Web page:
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  1. #1
    kato111 is offline Plastic
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    Default Looking for jewelers lathe

    I forgot to state that I am also looking for a jeweler lathe and tools as well as watchmaker lathe. Thanks

  2. #2
    metal works's Avatar
    metal works is offline Aluminum
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    There have been several on craigs list Syracuse,Rochester ,Binghamton ,scranton over the last several weeks

  3. #3
    Conrad Hoffman's Avatar
    Conrad Hoffman is offline Stainless
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    Jewelers lathes seem to be common on eBay and sometimes Craigslist. IMO, the real usefulness of a jewelers lathe lies in the accessories and if you can't get those, the lathes are of little value. A reasonable collection of accessories can be very difficult to find. Since they appeal to collectors, the prices of poorly equipped lathes far exceed what they're really worth. The price of fully equipped lathes can boggle the imagination. If I were doing that sort of work, I'd get a Sherline instead.

  4. #4
    L Vanice is online now Diamond
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    I have a couple dozen watchmaker or jeweler lathes I would sell, and lots of the expensive accessories and chucks. I also have several of the slightly larger ones that are sometimes called instrument lathes.

    So what do you think is the difference between a watchmaker lathe and a jeweler lathe? I have been collecting them since 1958 and have never learned the difference.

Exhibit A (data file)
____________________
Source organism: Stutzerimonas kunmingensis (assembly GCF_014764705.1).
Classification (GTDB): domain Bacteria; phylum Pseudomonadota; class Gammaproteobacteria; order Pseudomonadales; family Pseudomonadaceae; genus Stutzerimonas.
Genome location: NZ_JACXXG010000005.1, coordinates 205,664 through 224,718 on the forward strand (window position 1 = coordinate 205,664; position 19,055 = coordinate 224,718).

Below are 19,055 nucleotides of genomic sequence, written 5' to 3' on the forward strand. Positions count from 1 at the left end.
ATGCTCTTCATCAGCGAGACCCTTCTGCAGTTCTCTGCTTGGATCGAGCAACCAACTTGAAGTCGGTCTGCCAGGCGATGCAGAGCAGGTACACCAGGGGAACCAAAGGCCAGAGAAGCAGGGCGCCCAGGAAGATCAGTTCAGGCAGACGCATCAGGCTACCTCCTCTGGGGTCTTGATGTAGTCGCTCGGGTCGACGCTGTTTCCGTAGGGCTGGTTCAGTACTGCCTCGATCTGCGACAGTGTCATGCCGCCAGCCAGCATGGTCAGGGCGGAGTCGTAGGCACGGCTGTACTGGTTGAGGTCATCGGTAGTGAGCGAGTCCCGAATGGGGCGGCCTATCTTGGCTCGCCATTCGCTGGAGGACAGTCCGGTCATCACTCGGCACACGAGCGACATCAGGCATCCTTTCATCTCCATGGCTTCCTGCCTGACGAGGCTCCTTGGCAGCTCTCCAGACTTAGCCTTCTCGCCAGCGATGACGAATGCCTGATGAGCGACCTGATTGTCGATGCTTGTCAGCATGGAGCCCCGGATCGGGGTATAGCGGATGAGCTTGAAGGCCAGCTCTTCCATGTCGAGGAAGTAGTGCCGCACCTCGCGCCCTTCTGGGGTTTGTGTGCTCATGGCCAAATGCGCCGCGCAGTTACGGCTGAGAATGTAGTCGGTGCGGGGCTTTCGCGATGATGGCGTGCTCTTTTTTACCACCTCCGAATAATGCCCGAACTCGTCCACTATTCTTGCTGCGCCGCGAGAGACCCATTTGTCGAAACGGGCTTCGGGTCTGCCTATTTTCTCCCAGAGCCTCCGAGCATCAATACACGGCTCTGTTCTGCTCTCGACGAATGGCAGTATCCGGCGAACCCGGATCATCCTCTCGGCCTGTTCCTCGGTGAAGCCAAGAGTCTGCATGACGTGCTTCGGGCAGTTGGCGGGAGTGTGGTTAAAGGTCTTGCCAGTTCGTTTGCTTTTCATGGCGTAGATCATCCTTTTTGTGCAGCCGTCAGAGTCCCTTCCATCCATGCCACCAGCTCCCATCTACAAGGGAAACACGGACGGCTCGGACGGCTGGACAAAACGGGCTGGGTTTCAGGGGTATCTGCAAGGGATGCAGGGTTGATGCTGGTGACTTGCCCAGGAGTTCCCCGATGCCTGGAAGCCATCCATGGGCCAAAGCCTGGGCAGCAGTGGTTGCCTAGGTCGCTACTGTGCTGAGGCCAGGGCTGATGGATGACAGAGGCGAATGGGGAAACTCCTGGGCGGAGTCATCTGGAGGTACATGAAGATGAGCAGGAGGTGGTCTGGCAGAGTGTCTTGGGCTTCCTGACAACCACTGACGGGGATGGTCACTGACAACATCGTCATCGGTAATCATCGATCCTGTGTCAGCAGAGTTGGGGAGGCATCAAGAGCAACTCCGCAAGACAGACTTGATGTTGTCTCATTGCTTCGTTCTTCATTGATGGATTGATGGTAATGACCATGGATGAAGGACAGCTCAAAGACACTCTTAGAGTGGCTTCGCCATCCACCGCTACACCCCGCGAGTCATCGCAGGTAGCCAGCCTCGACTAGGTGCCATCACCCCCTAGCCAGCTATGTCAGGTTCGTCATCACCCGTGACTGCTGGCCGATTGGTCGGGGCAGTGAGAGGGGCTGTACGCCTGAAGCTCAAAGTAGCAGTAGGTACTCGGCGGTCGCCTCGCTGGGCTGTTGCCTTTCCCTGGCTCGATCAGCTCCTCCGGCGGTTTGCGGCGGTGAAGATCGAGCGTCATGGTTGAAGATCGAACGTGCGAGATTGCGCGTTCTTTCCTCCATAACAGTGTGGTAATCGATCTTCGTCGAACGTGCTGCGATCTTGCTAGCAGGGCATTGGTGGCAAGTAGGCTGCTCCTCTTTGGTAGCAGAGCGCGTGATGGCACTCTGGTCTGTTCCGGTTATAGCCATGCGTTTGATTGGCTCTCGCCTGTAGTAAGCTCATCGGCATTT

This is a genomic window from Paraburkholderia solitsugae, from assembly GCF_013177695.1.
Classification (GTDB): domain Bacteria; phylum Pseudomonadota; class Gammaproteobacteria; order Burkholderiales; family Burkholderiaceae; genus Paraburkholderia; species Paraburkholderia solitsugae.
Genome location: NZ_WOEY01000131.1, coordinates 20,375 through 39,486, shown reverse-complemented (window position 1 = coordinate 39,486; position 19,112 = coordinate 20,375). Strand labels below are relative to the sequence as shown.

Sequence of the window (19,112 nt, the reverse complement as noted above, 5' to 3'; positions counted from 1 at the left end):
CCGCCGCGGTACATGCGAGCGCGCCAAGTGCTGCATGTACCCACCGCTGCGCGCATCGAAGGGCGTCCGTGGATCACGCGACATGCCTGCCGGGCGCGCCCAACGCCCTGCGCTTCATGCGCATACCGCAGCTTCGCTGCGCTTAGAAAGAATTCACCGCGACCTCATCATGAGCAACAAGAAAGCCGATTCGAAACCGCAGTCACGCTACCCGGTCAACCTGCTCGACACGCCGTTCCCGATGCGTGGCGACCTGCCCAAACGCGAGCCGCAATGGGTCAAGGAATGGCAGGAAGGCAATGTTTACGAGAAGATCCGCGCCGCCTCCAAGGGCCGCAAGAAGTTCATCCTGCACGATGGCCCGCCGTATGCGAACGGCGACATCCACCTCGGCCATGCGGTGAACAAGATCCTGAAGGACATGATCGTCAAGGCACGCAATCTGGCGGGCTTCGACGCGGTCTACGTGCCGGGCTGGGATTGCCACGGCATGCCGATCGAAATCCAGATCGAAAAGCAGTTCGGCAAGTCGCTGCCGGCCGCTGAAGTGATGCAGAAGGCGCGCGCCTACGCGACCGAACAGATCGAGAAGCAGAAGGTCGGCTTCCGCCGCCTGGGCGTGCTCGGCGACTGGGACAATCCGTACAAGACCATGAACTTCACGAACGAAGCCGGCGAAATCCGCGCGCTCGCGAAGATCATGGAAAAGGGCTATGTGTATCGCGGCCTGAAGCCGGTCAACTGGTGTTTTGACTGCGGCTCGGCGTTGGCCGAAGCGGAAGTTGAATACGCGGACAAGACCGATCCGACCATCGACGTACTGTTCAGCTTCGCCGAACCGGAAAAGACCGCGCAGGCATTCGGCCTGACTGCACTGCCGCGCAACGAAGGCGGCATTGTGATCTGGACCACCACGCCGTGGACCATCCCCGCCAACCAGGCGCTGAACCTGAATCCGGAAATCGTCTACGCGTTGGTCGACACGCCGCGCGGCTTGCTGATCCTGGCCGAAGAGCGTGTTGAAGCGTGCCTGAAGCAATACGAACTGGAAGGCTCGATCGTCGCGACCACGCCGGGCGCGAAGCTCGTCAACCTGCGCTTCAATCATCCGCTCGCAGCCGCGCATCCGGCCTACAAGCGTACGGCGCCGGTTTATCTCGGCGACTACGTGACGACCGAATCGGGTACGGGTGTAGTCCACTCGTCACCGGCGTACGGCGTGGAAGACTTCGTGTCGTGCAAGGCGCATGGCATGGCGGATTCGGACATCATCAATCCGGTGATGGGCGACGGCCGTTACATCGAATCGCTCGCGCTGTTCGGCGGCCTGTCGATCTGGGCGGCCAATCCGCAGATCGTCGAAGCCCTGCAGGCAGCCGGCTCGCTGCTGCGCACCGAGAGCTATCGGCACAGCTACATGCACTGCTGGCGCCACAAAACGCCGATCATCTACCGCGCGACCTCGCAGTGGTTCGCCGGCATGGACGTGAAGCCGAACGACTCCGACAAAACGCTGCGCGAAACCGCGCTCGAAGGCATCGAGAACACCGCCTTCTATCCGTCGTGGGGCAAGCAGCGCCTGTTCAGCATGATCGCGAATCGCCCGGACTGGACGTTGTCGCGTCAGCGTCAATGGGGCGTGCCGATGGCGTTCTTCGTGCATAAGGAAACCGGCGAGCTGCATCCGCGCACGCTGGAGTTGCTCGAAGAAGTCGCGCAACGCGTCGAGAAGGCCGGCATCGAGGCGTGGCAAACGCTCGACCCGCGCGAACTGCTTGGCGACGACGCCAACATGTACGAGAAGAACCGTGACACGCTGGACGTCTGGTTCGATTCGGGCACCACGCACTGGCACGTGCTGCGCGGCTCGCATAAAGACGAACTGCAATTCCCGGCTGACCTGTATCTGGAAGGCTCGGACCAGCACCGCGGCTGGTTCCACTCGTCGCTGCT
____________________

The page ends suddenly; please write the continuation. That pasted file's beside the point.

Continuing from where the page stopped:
Larry

  5. #5
    richmccarty is offline Cast Iron
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    Forget Ebay, buy a nice setup from an individual (like Larry) or tool dealer. A well equiped watchmakers lathe will set you back a bunch but it's worth paying more upfront for as complete a setup as you can find.

    Also, if you're serious about clock/watch making, I wouldn't bother with Sherline - it's cheap hobbiest junk (in my opinion)

    Larry - do clapped-out watchmakers lathes become 'jewelers' lathes at tool dealers?

    All the Best,
    Rich

  6. #6
    L Vanice is online now Diamond
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    Quote Originally Posted by richmccarty View Post
    ...Larry - do clapped-out watchmakers lathes become 'jewelers' lathes at tool dealers?...
    I have seen Connecticut purveyors of junk machinery on eBay call a Hardinge 1940's split bed 59 a jewelers' lathe. Maybe it is a regional term.

    Larry

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    SIP6A's Avatar
    SIP6A is online now Stainless
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    Quote Originally Posted by richmccarty View Post